Tesla is the world's most secretive automaker, so investors are always eager to read the company's quarterly report and conference call, when they can finally obtain more than little nuggets of information. They have been disappointed by the last two quarterly outcomes. Shares have dropped over 30% from their all-time high set just before the company's fourth-quarter report in late January, with more than a third of the drop occurring since the company's first-quarter reports in April.
So, whether the best-performing company of 2020 can regain its footing will be determined in large part by what investors hear this evening when Tesla delivers its second-quarter earnings.
What’s happening in China?
Tesla, unlike other manufacturers, usually only announces global sales and does not break them down by country or market. However, if it wants to reassure investors, it may need to provide information on its sales in China, which is not only the largest market for total auto sales but also the largest market for EV sales.
In China, Tesla has been rocked by extensive claims of safety issues, including a recall of almost all cars produced at its Shanghai factory and a protest by Tesla owners at the Shanghai auto show in April.
For the second quarter in a row, Tesla is expected to report adjusted profits of more than $1 billion and net income of around $650 million. Both would be corporate records, and it would be the company's eighth consecutive quarterly profit after years of deficits.
Tesla's detractors point out, however, that its net income has never exceeded the money it earns from selling regulatory tax credits to other automakers whose EV sales make up a small portion of their overall sales. These other manufacturers use the credits they buy from Tesla to comply with environmental regulations, avoiding significant fines.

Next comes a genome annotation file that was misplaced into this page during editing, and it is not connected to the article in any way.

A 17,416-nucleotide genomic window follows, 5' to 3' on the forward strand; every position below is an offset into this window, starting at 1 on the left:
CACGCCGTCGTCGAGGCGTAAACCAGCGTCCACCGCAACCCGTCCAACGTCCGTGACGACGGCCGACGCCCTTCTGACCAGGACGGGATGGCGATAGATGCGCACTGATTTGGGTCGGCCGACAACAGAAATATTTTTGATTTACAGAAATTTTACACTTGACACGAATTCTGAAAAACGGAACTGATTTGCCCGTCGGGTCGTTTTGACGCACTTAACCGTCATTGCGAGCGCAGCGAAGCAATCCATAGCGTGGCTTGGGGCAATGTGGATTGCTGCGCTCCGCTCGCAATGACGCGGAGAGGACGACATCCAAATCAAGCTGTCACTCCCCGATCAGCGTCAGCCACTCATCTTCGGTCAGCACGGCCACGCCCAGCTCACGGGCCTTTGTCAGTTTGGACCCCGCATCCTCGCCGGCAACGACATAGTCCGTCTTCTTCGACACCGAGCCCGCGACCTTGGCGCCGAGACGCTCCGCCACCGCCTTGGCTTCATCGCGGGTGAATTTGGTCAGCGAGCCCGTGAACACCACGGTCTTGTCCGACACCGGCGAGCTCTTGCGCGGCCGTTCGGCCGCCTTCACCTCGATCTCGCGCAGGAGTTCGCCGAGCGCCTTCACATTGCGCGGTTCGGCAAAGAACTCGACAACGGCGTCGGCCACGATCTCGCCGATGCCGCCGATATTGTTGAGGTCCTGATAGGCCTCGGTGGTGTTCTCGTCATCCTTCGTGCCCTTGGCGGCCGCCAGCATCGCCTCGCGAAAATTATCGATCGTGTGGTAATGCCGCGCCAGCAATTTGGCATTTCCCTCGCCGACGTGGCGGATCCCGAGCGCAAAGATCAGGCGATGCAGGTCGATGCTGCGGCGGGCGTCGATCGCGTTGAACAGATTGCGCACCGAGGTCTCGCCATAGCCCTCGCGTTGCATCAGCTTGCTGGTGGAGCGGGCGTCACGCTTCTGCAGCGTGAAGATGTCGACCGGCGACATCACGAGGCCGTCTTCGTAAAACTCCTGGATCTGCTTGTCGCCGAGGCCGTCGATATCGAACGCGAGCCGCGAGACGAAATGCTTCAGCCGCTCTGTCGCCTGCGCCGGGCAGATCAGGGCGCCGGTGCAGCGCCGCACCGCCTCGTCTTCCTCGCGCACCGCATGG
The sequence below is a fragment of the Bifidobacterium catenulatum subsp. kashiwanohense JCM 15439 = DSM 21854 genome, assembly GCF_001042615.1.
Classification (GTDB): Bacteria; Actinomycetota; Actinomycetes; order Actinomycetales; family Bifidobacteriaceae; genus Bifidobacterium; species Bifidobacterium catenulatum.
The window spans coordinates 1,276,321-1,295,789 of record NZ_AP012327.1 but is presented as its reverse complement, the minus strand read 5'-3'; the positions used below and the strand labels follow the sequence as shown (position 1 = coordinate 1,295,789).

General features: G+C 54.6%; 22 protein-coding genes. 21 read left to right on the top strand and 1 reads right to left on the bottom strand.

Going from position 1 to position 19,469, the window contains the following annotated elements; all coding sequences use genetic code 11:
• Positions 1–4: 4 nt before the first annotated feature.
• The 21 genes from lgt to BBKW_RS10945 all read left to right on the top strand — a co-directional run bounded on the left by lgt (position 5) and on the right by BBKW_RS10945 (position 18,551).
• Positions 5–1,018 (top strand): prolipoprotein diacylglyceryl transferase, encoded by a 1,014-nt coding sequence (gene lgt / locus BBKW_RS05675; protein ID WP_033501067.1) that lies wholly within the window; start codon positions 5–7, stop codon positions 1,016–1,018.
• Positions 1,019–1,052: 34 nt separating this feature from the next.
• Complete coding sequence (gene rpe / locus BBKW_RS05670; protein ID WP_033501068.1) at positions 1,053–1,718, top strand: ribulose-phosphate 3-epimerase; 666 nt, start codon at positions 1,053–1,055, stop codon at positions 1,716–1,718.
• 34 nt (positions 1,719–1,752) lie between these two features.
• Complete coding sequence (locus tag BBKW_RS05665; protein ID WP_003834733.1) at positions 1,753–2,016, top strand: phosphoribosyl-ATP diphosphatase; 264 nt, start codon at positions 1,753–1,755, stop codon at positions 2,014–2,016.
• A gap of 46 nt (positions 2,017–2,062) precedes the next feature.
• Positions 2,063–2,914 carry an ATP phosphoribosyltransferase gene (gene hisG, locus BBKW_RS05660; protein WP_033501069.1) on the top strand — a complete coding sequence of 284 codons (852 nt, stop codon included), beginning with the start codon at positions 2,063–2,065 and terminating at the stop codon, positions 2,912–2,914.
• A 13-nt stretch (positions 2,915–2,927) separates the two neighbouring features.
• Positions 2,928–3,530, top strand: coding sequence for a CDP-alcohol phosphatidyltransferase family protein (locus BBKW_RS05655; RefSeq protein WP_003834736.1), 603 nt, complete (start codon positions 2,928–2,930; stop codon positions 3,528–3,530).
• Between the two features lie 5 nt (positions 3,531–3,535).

Bouncing with Bitcoin?
Tesla said in February that it purchased $1.5 billion in bitcoin with some of its cash on hand. It announced in April that it had sold part of its holdings and earned $101 million from cryptocurrency trading, bolstering the notion that the corporation doesn't generate money selling automobiles.
Some investors were concerned about the bitcoin transactions, especially because the cryptocurrency has lost more than a third of its value since then.
Supply chain update
A computer chip shortfall is affecting the whole global vehicle sector. Tesla now faces more competition for the raw materials that go into massive EV batteries, such as lithium, as other automakers speed up manufacturing of their own EVs.
Tesla has to boost the price of its cars due to rising raw material costs, Musk tweeted in May. Investors' forecasts for Tesla sales for the rest of the year will be influenced by the prognosis for raw material prices and the supply of parts such as semiconductors and batteries.
Giga factories in Texas and Germany
Tesla has a track record of bringing new factories online considerably more quickly than traditional manufacturers. It is building a plant near Austin, Texas, that will produce the Model Y SUV and, eventually, the Cybertruck pickup truck, as well as another near Berlin to serve the European market, where it is losing ground to Volkswagen in EV sales.
Tesla's most ambitious expansion to date is having two plants under construction at the same time, and the timing of the plants' completion will be a crucial factor in future investor expectations.
Speaking of the Cybertruck…
With established manufacturers like Ford and General Motors on the edge of delivering their own electric pickups, Tesla needs to get the Cybertruck, its first pickup, into the hands of customers as quickly as possible. Following a few tweets on Musk’s expectations of how the market will respond to its new all-electric truck, investors will be keen to get an update from the Technoking.